I grew up with a mix of cultures, but I have always held on to the moral philosophies of my indigenous American roots. As it turns out, many of these teachings appear to have much in common with those still carried out by the native peoples of Africa. I was humbled and moved to see my distant relations on the shores of Ghana making prayers for the spirits of those ancestors who were taken. I was aware of this happening but only vaguely since, of course, we are not taught those kinds of things in school. Thank you for including the African perspective in your film.

    The challenge for any of us, always, is to be a good descendent to the relatives who came before us. If you study your ancestors and implore them for guidance they will respond to you. Sometimes their lessons will require that you do something or change your behavior in such a way that acknowledges their historical presence.

    This may sound foreign to some readers. Most white people including those in my own family seem unwilling to face their relationship with history. Privilege insulates them from the responsibilities of historical consciousness. The result is a disconnect that breeds the kind of pathological thinking that allows racism and social inequality to persist.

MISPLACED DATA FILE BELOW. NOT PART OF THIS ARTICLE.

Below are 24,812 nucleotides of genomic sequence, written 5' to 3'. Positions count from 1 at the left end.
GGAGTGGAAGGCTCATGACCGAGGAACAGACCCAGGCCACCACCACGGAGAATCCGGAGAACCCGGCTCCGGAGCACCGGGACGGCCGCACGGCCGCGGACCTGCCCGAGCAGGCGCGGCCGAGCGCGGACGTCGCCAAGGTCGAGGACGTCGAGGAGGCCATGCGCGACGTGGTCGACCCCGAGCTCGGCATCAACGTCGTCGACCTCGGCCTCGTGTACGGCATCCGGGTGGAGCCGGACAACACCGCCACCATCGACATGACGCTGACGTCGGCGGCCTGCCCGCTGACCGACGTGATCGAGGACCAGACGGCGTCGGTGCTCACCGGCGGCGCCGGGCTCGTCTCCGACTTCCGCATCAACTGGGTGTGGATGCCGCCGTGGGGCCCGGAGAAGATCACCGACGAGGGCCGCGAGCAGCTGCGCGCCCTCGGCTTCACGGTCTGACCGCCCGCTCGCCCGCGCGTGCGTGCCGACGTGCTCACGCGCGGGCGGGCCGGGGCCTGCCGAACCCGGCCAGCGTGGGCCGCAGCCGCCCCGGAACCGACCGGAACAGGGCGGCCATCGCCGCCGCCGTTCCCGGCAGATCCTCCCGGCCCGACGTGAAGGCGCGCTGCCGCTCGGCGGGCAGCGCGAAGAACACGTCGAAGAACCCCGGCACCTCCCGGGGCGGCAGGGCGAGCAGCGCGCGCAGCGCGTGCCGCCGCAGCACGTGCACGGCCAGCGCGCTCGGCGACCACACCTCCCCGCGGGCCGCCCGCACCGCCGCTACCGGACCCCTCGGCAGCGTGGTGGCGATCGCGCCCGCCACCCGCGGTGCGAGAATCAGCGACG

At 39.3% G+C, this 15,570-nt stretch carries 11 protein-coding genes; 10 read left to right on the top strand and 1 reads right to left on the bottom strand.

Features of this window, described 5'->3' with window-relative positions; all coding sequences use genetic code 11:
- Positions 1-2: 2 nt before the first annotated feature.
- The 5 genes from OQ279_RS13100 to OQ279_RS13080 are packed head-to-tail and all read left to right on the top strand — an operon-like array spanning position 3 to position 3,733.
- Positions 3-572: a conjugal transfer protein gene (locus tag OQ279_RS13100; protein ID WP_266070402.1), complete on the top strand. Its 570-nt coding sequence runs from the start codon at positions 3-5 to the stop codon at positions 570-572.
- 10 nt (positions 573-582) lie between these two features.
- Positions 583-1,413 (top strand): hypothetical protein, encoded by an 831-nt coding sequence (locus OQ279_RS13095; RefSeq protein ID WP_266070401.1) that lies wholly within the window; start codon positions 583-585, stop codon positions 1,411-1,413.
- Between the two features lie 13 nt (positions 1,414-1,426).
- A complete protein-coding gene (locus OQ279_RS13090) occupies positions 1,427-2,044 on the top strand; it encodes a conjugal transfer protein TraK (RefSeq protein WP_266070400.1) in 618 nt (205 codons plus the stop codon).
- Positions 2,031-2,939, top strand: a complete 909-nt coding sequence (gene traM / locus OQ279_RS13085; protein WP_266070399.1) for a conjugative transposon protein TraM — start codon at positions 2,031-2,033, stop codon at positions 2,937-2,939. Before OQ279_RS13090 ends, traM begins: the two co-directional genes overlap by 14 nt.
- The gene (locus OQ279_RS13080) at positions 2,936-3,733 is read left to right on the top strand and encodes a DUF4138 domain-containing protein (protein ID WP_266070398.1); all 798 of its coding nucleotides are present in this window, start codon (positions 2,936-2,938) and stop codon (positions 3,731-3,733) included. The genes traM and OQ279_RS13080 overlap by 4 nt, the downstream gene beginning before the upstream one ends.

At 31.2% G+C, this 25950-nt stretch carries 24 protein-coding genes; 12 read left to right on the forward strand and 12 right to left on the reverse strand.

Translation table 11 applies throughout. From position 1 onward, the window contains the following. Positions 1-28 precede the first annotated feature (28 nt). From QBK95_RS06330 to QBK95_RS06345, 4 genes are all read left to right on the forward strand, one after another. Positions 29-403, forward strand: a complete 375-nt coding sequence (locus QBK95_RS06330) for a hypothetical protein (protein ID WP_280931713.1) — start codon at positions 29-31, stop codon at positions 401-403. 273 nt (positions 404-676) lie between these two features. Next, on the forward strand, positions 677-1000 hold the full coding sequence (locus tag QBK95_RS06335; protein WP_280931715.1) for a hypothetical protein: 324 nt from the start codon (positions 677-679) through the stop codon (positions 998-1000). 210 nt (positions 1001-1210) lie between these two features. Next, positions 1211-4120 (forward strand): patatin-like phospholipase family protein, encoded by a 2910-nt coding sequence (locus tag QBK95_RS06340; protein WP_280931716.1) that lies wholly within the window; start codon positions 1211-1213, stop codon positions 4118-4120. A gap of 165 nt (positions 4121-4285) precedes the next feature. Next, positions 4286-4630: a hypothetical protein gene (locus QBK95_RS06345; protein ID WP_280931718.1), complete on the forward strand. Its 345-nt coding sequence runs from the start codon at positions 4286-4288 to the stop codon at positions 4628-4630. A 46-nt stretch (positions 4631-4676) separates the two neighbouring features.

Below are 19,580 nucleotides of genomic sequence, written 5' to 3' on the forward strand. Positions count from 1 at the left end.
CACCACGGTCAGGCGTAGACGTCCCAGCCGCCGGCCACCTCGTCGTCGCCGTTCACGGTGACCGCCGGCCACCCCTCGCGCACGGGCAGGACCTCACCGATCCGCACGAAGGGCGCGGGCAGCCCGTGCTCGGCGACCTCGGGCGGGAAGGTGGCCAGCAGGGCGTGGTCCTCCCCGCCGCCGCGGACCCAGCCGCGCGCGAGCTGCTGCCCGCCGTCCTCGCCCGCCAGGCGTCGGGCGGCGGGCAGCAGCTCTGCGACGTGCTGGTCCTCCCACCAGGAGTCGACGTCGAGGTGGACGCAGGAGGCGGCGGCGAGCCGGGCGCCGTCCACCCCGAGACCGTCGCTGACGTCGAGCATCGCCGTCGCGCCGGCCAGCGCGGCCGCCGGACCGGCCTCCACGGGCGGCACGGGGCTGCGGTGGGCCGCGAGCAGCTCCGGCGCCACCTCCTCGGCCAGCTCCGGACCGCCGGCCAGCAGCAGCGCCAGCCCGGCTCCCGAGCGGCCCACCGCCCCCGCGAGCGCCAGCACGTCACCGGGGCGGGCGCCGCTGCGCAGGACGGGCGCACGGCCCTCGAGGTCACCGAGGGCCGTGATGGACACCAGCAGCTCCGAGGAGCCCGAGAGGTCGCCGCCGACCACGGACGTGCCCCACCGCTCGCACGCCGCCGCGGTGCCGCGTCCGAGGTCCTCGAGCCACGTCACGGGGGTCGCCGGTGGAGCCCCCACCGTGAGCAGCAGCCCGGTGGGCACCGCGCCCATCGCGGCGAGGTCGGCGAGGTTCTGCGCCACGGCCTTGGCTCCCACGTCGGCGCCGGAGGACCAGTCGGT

I applaud the descendants of the DeWolf family for answering their ancestors' call to action and adding their voices in telling the story of the Slave Trade.

    Please continue your good work.

  14. latrice carothers says:

    the book as great and it told alot about the slave trade'